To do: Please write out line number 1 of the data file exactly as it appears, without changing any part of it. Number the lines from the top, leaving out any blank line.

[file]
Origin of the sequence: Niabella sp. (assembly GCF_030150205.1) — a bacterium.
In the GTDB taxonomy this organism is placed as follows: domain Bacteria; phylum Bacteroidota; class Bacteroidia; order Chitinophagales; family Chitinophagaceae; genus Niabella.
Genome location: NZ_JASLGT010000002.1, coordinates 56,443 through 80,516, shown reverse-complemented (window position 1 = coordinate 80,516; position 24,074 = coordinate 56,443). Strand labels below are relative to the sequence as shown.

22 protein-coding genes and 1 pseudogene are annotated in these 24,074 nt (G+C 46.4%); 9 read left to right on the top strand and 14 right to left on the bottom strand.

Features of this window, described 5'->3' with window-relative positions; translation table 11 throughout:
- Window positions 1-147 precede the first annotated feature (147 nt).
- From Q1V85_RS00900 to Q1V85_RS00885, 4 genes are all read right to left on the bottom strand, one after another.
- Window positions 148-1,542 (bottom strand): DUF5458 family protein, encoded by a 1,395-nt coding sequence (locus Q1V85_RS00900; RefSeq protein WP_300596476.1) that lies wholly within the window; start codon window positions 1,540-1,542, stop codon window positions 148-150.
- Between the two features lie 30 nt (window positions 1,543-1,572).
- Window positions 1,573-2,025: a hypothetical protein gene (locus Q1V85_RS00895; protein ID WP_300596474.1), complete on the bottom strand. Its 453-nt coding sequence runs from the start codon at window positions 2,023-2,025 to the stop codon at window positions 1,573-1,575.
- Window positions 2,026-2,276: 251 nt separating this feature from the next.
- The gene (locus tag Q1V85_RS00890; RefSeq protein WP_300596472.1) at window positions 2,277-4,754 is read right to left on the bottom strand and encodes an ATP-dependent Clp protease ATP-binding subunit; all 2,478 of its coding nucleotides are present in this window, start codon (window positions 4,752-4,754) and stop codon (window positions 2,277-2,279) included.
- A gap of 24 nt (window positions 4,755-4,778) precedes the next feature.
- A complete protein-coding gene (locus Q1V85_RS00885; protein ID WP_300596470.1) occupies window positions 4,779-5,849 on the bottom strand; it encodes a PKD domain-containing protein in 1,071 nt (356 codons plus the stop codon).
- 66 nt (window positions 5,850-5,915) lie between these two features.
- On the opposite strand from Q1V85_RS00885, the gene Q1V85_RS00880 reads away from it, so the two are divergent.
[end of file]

Origin of the sequence: Niabella sp. (assembly GCF_030150205.1) — a bacterium.